Environmentally friendly and beautifully sleek in style. These items are one of a kind and show how versatile cork can really be, not only as a material but also as an elegant piece of furniture.
Mischer Traxler augments the ordinary with his series Relumine by creating a sort of notional narrative between a series of incandescent table light fixtures and pairing them through the medium of fluorescent tubes. It’s almost a type of gene splicing of old technology, bringing new form to that which is soon to be seen as obsolescent.
Dan Koeppel explains in his recent article for Wired, “Abandoning incandescent bulbs means abandoning fire as our primary light source for the first time in human history.” L.E.D. also means that the bulb and shade relationship that has dictated lighting to such a degree from the first Edison lamp is no longer going to be the ruling form factor of lighting. Surfaces, edges even whole objects can themselves become light emitting with no fear of being burnt from the source.
The future is, as they say, bright.
Remember as a kid when your teacher would have you make projects out of random materials found in your home? They would have you glue it altogether to come up with what you may have thought was to coolest thing since sliced bread. Well a Singapore based studio, Formistry, took those common materials and designed lamps that really are the coolest things since sliced bread.
The deconstructing and reassembly of his countries cultural past through the medium of furniture is exquisitely executed by Shao Fan. Shao Fan studied wood carving and porcelain at the art and craft research institute in beijing, his series of chairs are re-appropriated pieces derived from classical ming style furniture, merged with a contemporary aesthetic of clean, geometric lines. some of which integrate heavy, black, angular shapes which in a way mimic chinese ideograms – ‘it is the fundamental harmony and equality between humanity and nature’ that are aspired here.
The Metal Office Furniture Company founded in 1912 is celebrating its centenary this year, now named Steelcase it is one of the largest design led manufacturers of contract furniture in the world. Below is an image of one of it’s founding products, a steel waste bin named “The Victor” which was designed to solve the problem of wastepaper bins catching alight due to carelessly extinguished cigarettes. The affordable metal bin was their solution available in four finishes, including Walnut, Oak, Mahogany and olive green, it put them on the path to being where they are today, a global player in the office furniture world.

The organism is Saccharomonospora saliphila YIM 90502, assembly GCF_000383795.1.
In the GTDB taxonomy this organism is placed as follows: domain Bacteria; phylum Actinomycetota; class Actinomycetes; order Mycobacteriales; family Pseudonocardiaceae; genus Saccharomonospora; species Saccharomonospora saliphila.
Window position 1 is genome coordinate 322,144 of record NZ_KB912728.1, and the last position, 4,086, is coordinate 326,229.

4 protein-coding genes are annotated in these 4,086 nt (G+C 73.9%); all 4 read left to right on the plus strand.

The observation of beauty in the everyday has long been a preoccupation of photography and photographers, in many ways the image is a physical manifestation of how they view the world. The Brooklyn based photographer John Cyr and his work are no exception to this rule and his series of photographic development trays are proof that he is an expert in the field. For those of you old enough to remember these artifacts there will be memories of fumbling in the dark, the hue of red light and smell of developer and fixer wafting through your mind right now. For those of you from the digital age, these trays would hold the developing fluid which the photographic paper would be submerged into, magically revealing the image exposed (look it up, or try it at home)
Cargo container establishments seem to be very popular amongst the architecture world. Many companies are taking this concept and transforming multiple containers into housing, stores, offices, and even large buildings. The only questions are how safe it really is and if it actually saves time, energy, and money?
Form Us With Love, or as the website playfully suggests each time you visit or refresh provides a constant rearranging of their name -Love Us With Form - or my favorite With Us Love Form. The Swedish based design studio recently launched their Plug Lamp for Ateljé Lyktan. The product has been going the rounds on the blogs and I think it deserves the attention it’s getting, although this is a rather simple proposition in a growing field of product hybridization that is seeing the need for multiple and augmented functionality from our domestic and interior products. Whether it be the almost tiresome—and seeming never to catch on— networked refrigerator that Philips Whirlpool, LG et al role out each year ,or the more eminently practical new usb lights from Pablo (which I can’t seem to find a link for), our mobile lifestyles are demanding power to be provided from more than just our wall outlets.
Ever thought that converting waste energy back into beautiful glowing light would be possible? Designers Mike Thompson and Gionata Gatto has proven how possible and fairly easy it can be. With a little ingenuity and working with familiar materials these designers developed the Trap Light.